First, we are going to create the well-paying jobs of the future by investing more in areas of research that are likely to create the industries that produce those jobs. Over the past four years, this Administration has lost more than 800,000 technology jobs, many to China and India. To keep and create good jobs here at home, we are going to close the tax loopholes that reward companies for shipping jobs overseas – and we'll reward companies that create and keep good jobs here at home.

We will invest in areas like advanced manufacturing, biotechnology, and nanotechnology that have the potential to improve lives and save them. And because we do not know where the next great breakthroughs will come from, I will support curiosity-driven, high-risk research that has given us such "accidental" discoveries as the MRI.

Second, we are going to help cure disease by investing in science and new technologies. We will not stand in the way of the future. We will find it. We will lift President Bush's ban on federal funding for stem cell research.

By blocking stem cell research, President Bush has sacrificed science to ideology. I agree with leaders from both political parties that stem cell research represents some of the best hopes of humanity. We are going to make funding for this research a priority. And we will uphold the highest ethical standards in the process.

Third, we are going to make America independent of Mideast oil by investing in the energy technology of the future – in innovations that will create good jobs across America. America once led the world in the production of clean energy products and the payrolls that go with them. We have to do it again – whether it's in wind, solar, ethanol, or clean coal.

We'll give automakers tax credits to retool their plants so they can build the fuel-efficient cars of the future, and we'll make sure that alternative energy sources will account for 20 percent of our fuel and 20 percent of our electricity by 2020. We will invest in energy-saving technologies so our homes, businesses, and factories are more efficient. I believe it's high time we had an America that relied on its own energy ingenuity – and not the Saudi Royal Family.

Fourth, we are going to create the workforce of the future by making college more affordable and preparing our workers for tomorrow's economy. If you're a freshman at Ohio State this fall, you are paying 74 percent more -- $3,000 more – than a student who arrived here in 2000. To make college more affordable, we will offer a tax credit on $4,000 of tuition so young Americans can turn their aspirations into achievement.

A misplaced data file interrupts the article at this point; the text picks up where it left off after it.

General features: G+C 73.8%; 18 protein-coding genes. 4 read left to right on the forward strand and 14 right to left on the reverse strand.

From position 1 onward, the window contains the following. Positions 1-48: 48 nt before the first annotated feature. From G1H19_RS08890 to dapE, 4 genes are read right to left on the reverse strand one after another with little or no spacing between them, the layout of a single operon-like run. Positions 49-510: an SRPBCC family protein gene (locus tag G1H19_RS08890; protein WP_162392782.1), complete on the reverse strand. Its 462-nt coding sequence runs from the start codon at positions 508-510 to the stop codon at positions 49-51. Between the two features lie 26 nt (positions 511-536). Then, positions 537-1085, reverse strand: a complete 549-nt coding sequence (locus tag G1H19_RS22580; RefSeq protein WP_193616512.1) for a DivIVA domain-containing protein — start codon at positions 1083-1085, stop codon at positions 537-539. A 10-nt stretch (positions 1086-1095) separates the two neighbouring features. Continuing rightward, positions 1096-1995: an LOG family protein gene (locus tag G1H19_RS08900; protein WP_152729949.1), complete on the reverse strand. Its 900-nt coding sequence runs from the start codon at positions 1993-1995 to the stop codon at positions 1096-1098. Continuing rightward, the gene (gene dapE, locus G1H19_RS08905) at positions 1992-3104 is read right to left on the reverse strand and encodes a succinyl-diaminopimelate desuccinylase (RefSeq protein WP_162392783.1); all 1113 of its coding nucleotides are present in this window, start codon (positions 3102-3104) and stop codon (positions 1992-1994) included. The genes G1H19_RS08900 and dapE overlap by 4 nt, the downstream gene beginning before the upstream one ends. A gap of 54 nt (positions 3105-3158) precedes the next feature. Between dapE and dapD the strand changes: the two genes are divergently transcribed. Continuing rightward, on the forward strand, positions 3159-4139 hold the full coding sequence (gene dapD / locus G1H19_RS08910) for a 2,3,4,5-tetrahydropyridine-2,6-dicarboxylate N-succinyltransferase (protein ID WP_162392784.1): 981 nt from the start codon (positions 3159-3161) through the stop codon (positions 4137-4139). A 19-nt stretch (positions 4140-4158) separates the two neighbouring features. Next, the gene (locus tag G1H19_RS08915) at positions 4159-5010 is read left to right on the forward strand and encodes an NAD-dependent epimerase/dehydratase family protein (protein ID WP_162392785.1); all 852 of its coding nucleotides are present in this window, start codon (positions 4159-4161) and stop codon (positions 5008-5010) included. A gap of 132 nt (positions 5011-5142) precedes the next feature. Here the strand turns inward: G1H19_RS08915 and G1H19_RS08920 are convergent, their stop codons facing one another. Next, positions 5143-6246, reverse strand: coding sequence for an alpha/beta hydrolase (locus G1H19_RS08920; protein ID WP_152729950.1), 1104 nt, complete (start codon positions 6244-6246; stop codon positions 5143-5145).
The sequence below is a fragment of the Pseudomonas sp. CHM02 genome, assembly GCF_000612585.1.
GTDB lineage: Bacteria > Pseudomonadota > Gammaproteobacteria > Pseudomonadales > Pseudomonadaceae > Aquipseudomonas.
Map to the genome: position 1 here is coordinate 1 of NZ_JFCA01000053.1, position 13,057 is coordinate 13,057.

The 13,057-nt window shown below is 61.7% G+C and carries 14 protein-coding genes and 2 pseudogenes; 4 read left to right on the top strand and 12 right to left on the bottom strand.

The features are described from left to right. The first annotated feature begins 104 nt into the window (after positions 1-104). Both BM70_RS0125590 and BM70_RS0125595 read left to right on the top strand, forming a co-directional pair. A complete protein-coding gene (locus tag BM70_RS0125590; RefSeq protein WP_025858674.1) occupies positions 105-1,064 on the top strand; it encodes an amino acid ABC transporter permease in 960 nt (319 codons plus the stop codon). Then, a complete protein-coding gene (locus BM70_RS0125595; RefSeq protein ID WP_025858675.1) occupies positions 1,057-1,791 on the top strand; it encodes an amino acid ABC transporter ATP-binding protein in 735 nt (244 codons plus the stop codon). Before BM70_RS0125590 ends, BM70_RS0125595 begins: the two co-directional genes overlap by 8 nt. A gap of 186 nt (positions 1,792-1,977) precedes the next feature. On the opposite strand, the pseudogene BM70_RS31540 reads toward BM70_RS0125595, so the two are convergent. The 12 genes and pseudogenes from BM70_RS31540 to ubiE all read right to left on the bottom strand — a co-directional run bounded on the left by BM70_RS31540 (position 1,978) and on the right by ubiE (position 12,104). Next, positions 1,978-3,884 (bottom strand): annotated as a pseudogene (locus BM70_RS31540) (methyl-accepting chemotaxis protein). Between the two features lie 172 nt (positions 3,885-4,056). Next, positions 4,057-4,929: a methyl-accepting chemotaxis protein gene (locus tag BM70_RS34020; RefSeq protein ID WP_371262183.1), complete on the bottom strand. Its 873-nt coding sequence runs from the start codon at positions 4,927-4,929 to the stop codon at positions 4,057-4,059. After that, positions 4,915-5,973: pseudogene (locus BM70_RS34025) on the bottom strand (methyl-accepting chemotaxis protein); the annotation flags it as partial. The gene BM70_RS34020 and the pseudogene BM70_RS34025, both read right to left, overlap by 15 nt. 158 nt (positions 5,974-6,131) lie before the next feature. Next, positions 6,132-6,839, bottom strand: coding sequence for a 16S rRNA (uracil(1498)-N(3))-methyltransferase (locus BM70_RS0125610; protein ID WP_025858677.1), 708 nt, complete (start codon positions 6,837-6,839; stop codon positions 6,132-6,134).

To close the growing skills gap on math and engineering between America and the rest of the world, we will support all-girls math and science schools and special after- school and summer programs that aim to get more girls and minorities engaged in math and science at an early age. We will give colleges new financial incentives to increase the number of science, technology and math majors they graduate, and double the National Science Foundation's graduate scholarships in these fields.

I am going to be a President who believes in science.

In the end, this isn't just about policy, it's about hope. It's about honoring the families here in Ohio who have seen jobs go overseas, and hope somebody is looking out for them. It's about honoring the mothers who want their children to grow up in world where the ground is safe to play on and the air is safe to breath. It's about honoring the hopes of my friend, Chris Reeve.

Chris had an unquenchable belief in the innovation and genius of America. He drew strength from the talent and dedication of scientists he met. And in turn, he inspired them, too – stunning doctors by regaining some sensation over 70 percent of his body and moving most of his joints. He never lost faith that America and American science was the greatest hope for humanity. That's a faith I believe all of us should share, for Chris Reeve, and the millions of people like him who believe in the possibilities of this remarkable time and our remarkable country. Some ask, how can we do it? My question is, how can we commit ourselves to anything less? With your help, that's the kind of President I'll be. I ask for your vote. Together, let's give America back its future and its truth.

Thank you, God Bless you, and God Bless America.

John F. Kerry, Remarks in Columbus, Ohio Online by Gerhard Peters and John T. Woolley, The American Presidency Project